Vietnam Vet Serves In Iraq
(December 20, 2009)
Marine Corps 1st Sgt. Viriato B. Sena stands before his
Marines at Al Asad Air Base, Iraq, Oct. 13, 2009. Sena, who joined the Marine
Corps in 1973, participated in the evacuation of Vietnam and is now deployed to
Iraq for the drawdown of U.S. forces there.
||AL ASAD AIR BASE, Iraq, Dec. 16, 2009 – From the battle at
Belleau Wood, where Marines earned the name “Devil Dog,” to
the iconic image of the flag-raising at Iwo Jima, Marine
Corps history is embedded in every Marine from initial
training at boot camp, and it continues to provide
inspiration to those who serve.
Some veterans of past wars not only hold on to the memories
of their service, but also are making new ones while they
serve in support of Operation Iraqi Freedom.
Marine Corps 1st Sgt. Viriato B. Sena, first sergeant for
Transportation Support Company, Combat Logistics Battalion
46, is one of the few Vietnam veterans still serving in the
Sena, who joined the Marine Corps in 1973, participated in
the evacuation of Vietnam and now is deployed to Iraq during
the drawdown of U.S. forces and equipment, which has been
noted to be the largest operation of its kind since Vietnam.
In April 1975, Sena, attached to Battalion Landing Team, 1st
Battalion, 4th Marine Regiment, participated in the
evacuation of Saigon while working as part of a security
team aboard the ships USS Midway and USS Enterprise.
“There were 10 of us, all combat engineers,” Sena
said. “Our function was to make sure that
Vietnamese civilians brought nothing on to the
ship that would jeopardize the mission, such as
weapons or grenades.”
Once on the ships, the civilians were taken to refugee camps in the Philippine
Sena then became part of a team of Marines who helped set up
more refugee camps for the Vietnamese civilians and provide
security for displaced South Vietnamese nationals. |
“I was only 19 at the time, and it was a hell of an
experience,” Sena said. “It has been a drastic change from
those days to now.”
The Marine reservist from Providence, R.I., also noted
changes he saw during a recent visit to his first duty
station at Camp Lejeune, N.C.
“I remember being back at Camp Lejeune right before this
deployment,” he said. “I was driving on base with a young
Marine, and we passed by what used to be an open squad bay.
Now the area is well built up.”
Camp Lejeune, which was a tobacco barn, farm house and
temporary tent cities back in 1941, has grown to a
246-square-mile military training facility. Today, the base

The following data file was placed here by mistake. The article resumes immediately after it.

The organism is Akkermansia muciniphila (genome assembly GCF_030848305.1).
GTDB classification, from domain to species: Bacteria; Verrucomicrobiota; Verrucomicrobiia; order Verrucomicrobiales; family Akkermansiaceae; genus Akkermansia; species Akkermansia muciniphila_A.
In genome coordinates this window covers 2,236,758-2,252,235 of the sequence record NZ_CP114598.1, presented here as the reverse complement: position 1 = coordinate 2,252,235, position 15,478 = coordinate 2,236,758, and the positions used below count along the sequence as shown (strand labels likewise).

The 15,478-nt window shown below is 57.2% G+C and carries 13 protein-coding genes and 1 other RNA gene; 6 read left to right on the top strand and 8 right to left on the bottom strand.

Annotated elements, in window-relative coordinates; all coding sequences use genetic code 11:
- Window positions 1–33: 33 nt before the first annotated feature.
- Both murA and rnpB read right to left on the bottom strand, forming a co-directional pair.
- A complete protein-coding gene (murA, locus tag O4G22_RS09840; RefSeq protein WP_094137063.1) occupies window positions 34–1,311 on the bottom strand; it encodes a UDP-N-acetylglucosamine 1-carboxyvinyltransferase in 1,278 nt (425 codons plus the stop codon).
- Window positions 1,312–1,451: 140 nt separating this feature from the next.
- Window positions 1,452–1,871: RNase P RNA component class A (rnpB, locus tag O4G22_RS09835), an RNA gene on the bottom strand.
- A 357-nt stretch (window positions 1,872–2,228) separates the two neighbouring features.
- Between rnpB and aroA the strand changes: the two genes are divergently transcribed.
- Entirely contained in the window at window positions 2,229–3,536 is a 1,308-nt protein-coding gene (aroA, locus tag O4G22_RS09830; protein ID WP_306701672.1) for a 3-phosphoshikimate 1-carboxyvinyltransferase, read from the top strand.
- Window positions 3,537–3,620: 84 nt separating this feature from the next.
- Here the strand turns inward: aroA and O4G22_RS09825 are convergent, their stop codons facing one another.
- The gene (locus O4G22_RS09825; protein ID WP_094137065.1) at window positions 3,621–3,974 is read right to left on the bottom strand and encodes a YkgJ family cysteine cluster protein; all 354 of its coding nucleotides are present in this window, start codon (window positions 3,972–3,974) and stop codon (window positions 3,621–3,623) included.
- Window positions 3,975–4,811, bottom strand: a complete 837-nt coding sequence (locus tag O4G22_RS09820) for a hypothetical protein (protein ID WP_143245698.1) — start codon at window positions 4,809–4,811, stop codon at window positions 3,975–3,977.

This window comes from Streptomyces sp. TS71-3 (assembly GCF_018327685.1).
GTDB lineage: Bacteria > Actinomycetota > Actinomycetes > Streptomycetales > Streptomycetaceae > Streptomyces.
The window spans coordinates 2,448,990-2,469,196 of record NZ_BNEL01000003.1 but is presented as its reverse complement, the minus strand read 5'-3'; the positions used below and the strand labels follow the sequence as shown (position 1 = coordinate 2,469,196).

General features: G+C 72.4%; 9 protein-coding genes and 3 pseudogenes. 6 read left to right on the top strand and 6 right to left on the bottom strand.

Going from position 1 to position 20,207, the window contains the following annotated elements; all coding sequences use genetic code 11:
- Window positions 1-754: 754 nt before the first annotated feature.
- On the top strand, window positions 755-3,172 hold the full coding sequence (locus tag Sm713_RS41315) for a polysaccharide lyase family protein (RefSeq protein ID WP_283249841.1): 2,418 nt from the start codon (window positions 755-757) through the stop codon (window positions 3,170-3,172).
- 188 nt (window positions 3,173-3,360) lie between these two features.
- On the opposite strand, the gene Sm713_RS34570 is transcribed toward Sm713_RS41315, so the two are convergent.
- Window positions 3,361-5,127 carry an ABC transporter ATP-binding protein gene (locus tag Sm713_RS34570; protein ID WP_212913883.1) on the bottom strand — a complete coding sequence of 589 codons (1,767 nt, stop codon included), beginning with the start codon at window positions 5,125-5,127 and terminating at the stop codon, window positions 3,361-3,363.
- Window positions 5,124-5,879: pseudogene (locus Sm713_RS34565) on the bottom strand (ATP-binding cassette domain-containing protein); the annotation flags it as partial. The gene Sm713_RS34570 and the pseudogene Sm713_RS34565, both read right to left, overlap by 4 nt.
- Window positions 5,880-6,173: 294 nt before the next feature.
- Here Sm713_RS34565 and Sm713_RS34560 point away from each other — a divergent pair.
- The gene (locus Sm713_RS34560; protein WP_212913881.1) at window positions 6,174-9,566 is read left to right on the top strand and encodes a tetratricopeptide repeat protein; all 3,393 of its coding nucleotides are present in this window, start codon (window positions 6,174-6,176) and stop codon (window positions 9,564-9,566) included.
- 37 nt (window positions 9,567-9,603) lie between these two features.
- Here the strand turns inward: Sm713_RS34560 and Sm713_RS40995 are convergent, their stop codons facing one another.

boasts 11 miles of beach capable of supporting amphibious
operations. There are 78 live-fire ranges, 98 maneuver
areas, 34 gun positions, 540 tactical landing zones and a
state-of-the-art Military Operations in Urban Terrain
“Things have changed so much since I was stationed there
when I was active duty,” Sena said. “Who would have thought
I would be back there on the base that I was on in 1973, and
it's now 2009.”
Sena is leading his Marines through the drawdown process.
Their missions include retrograde of gear and equipment from
Al Asad and other small forward operating bases in western
Iraq, and resupply and general service support to the
forward operating bases. He uses his knowledge of the
evacuation of Vietnam to prepare his Marines for their Iraq
Four months ago, Sena gave a class to the battalion about
the difference between the evacuation of Vietnam and the
current drawdown of U.S. forces and equipment.
One difference is the speed at which U.S. forces are
withdrawing. During the Vietnam War, as soon as the fight
was over, U.S. troops were on their way home. However, he
explained, troops in Iraq have stayed past the fight to
assist the Iraqis in rebuilding their country and training
their military forces.
“We're taking our time, because we're not forced to pull out
all at once as we were in the fall of Saigon,” he said.
Back home, Sena works as a lieutenant supervisor with the
Department of Veterans Affairs Police in Boston. He has
served a total of 23 years of active duty in the Marine
“The Marine Corps has made me a better person and has guided
me in the right direction,” he said. “I love the
responsibility that the Marine Corps instills in me to take
care of my junior Marines.
“I'm going to stick around for the Marines until they kick
me out,” he joked. “I have a great bunch of Marines in my
company. They are the future of the Marine Corps.”
Article and photo by USMC LCpl. Melissa A. Latty|
Combat Logistics Regiment 27
Special to American Forces Press Service
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